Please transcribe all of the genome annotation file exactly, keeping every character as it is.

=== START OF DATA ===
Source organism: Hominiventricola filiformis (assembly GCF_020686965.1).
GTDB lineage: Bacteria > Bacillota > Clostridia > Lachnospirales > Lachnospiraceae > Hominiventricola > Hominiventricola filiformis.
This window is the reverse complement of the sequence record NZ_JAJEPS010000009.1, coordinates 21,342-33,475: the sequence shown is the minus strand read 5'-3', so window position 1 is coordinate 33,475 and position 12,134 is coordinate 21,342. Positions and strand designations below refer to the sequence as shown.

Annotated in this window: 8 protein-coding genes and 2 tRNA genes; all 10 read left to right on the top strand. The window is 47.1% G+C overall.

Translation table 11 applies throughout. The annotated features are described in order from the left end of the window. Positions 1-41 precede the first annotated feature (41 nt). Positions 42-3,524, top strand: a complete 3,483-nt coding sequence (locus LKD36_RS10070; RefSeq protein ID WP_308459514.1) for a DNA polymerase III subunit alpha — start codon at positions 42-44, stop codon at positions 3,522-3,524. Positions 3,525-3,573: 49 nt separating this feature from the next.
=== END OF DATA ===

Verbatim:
Source organism: Hominiventricola filiformis (assembly GCF_020686965.1).
GTDB lineage: Bacteria > Bacillota > Clostridia > Lachnospirales > Lachnospiraceae > Hominiventricola > Hominiventricola filiformis.
This window is the reverse complement of the sequence record NZ_JAJEPS010000009.1, coordinates 21,342-33,475: the sequence shown is the minus strand read 5'-3', so window position 1 is coordinate 33,475 and position 12,134 is coordinate 21,342. Positions and strand designations below refer to the sequence as shown.

Annotated in this window: 8 protein-coding genes and 2 tRNA genes; all 10 read left to right on the top strand. The window is 47.1% G+C overall.

Translation table 11 applies throughout. The annotated features are described in order from the left end of the window. Positions 1-41 precede the first annotated feature (41 nt). Positions 42-3,524, top strand: a complete 3,483-nt coding sequence (locus LKD36_RS10070; RefSeq protein ID WP_308459514.1) for a DNA polymerase III subunit alpha — start codon at positions 42-44, stop codon at positions 3,522-3,524. Positions 3,525-3,573: 49 nt separating this feature from the next.